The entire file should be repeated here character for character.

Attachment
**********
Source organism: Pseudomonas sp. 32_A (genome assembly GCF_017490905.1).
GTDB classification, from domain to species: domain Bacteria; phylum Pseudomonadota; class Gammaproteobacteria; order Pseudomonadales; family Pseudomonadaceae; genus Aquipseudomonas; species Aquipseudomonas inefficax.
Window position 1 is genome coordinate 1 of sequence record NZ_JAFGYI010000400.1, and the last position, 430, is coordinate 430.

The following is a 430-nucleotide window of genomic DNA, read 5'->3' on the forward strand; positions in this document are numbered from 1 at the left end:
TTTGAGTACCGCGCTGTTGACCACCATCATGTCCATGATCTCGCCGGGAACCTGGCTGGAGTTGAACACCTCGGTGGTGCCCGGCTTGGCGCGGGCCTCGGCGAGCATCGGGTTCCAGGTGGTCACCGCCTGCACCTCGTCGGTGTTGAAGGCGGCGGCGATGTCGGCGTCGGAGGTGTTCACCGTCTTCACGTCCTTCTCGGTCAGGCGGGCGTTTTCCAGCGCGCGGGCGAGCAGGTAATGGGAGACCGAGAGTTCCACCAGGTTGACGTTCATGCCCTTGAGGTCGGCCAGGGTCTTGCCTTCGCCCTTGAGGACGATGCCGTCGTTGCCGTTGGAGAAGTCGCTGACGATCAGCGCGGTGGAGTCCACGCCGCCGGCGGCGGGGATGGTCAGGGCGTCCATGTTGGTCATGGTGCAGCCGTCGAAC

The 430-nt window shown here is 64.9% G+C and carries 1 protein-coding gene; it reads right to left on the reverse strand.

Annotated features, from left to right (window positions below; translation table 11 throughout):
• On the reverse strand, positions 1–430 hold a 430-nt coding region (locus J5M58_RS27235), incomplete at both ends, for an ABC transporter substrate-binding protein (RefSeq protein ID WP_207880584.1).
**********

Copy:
Source organism: Pseudomonas sp. 32_A (genome assembly GCF_017490905.1).
GTDB classification, from domain to species: domain Bacteria; phylum Pseudomonadota; class Gammaproteobacteria; order Pseudomonadales; family Pseudomonadaceae; genus Aquipseudomonas; species Aquipseudomonas inefficax.
Window position 1 is genome coordinate 1 of sequence record NZ_JAFGYI010000400.1, and the last position, 430, is coordinate 430.

The following is a 430-nucleotide window of genomic DNA, read 5'->3' on the forward strand; positions in this document are numbered from 1 at the left end:
TTTGAGTACCGCGCTGTTGACCACCATCATGTCCATGATCTCGCCGGGAACCTGGCTGGAGTTGAACACCTCGGTGGTGCCCGGCTTGGCGCGGGCCTCGGCGAGCATCGGGTTCCAGGTGGTCACCGCCTGCACCTCGTCGGTGTTGAAGGCGGCGGCGATGTCGGCGTCGGAGGTGTTCACCGTCTTCACGTCCTTCTCGGTCAGGCGGGCGTTTTCCAGCGCGCGGGCGAGCAGGTAATGGGAGACCGAGAGTTCCACCAGGTTGACGTTCATGCCCTTGAGGTCGGCCAGGGTCTTGCCTTCGCCCTTGAGGACGATGCCGTCGTTGCCGTTGGAGAAGTCGCTGACGATCAGCGCGGTGGAGTCCACGCCGCCGGCGGCGGGGATGGTCAGGGCGTCCATGTTGGTCATGGTGCAGCCGTCGAAC

The 430-nt window shown here is 64.9% G+C and carries 1 protein-coding gene; it reads right to left on the reverse strand.

Annotated features, from left to right (window positions below; translation table 11 throughout):
• On the reverse strand, positions 1–430 hold a 430-nt coding region (locus J5M58_RS27235), incomplete at both ends, for an ABC transporter substrate-binding protein (RefSeq protein ID WP_207880584.1).